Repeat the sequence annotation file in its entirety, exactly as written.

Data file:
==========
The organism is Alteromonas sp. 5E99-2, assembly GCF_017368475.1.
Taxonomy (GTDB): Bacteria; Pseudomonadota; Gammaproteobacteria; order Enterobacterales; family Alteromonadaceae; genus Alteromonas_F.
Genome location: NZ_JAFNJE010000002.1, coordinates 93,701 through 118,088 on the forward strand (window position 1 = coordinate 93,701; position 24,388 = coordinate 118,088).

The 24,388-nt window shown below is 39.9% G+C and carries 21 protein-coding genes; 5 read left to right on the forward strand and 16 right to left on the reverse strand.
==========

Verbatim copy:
The organism is Alteromonas sp. 5E99-2, assembly GCF_017368475.1.
Taxonomy (GTDB): Bacteria; Pseudomonadota; Gammaproteobacteria; order Enterobacterales; family Alteromonadaceae; genus Alteromonas_F.
Genome location: NZ_JAFNJE010000002.1, coordinates 93,701 through 118,088 on the forward strand (window position 1 = coordinate 93,701; position 24,388 = coordinate 118,088).

The 24,388-nt window shown below is 39.9% G+C and carries 21 protein-coding genes; 5 read left to right on the forward strand and 16 right to left on the reverse strand.